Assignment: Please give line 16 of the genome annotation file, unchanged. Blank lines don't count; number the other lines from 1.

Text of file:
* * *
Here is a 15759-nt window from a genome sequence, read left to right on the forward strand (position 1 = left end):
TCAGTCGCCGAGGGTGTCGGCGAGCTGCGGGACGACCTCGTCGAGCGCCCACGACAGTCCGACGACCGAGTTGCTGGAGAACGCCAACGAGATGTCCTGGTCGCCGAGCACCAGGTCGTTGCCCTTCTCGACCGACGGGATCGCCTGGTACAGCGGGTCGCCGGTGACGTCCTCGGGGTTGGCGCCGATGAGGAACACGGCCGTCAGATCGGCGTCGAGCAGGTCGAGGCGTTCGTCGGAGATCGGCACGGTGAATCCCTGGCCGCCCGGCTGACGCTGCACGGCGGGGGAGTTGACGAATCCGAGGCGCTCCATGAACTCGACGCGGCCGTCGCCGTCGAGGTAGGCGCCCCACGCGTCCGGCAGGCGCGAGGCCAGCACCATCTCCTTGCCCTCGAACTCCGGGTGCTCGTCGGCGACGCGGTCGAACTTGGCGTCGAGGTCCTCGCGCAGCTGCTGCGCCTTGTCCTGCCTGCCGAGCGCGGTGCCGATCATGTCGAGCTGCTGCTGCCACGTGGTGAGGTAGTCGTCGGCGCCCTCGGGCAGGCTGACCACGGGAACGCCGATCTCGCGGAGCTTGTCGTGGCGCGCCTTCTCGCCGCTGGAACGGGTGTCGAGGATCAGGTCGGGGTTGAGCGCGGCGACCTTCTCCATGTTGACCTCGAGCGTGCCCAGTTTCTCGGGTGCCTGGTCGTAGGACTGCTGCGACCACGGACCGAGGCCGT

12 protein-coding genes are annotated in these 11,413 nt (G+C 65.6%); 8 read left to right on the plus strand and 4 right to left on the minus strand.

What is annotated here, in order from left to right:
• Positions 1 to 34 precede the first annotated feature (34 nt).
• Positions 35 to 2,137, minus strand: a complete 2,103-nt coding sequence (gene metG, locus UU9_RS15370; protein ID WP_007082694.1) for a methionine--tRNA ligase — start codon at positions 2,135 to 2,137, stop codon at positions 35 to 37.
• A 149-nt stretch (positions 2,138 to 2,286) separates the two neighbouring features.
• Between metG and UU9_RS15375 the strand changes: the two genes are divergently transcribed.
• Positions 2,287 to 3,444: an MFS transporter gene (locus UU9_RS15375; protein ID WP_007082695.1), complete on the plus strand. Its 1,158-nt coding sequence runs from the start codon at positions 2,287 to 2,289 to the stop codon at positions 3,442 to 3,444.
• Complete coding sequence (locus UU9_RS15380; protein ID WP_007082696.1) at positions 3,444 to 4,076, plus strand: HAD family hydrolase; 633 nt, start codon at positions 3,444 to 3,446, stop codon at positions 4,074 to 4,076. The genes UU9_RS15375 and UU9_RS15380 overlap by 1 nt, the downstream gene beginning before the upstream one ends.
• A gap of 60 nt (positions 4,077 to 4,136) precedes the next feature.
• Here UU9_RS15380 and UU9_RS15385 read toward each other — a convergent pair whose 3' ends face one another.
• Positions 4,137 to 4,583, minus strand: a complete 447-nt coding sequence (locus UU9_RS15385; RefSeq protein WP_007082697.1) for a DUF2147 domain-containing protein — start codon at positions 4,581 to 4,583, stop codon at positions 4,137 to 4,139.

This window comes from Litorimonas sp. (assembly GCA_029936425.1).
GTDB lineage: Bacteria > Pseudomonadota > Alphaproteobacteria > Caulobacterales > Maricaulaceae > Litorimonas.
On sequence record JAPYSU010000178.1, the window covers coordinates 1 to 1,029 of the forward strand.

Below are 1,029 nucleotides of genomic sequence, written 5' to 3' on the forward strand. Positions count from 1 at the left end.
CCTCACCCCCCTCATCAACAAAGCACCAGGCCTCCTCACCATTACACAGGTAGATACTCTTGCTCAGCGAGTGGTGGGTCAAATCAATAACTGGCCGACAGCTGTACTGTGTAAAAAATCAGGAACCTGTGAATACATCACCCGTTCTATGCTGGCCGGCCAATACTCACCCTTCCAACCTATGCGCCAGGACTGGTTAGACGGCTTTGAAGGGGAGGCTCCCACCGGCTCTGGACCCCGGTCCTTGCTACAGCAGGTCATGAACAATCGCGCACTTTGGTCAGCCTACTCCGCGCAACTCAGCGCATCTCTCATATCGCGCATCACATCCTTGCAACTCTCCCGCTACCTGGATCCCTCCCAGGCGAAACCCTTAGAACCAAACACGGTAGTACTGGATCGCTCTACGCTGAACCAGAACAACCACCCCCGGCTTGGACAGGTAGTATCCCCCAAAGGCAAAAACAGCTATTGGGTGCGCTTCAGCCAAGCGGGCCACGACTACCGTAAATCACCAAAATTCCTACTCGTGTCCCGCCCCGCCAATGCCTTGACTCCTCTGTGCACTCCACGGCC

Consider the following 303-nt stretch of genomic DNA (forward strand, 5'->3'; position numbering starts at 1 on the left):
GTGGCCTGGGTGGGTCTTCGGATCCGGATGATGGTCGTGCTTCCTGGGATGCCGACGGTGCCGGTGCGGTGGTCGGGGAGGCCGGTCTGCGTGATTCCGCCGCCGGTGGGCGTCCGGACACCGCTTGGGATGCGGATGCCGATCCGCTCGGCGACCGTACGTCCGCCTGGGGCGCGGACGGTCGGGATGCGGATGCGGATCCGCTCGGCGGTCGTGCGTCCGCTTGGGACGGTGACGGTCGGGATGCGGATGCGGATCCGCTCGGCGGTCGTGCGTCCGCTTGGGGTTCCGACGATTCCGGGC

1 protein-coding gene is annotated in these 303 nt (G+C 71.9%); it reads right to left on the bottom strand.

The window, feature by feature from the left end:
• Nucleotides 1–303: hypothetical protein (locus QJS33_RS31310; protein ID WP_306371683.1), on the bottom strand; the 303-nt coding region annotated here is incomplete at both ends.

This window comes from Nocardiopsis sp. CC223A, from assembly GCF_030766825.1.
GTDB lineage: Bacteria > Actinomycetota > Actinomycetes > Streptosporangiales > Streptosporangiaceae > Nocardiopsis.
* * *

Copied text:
On sequence record JAPYSU010000178.1, the window covers coordinates 1 to 1,029 of the forward strand.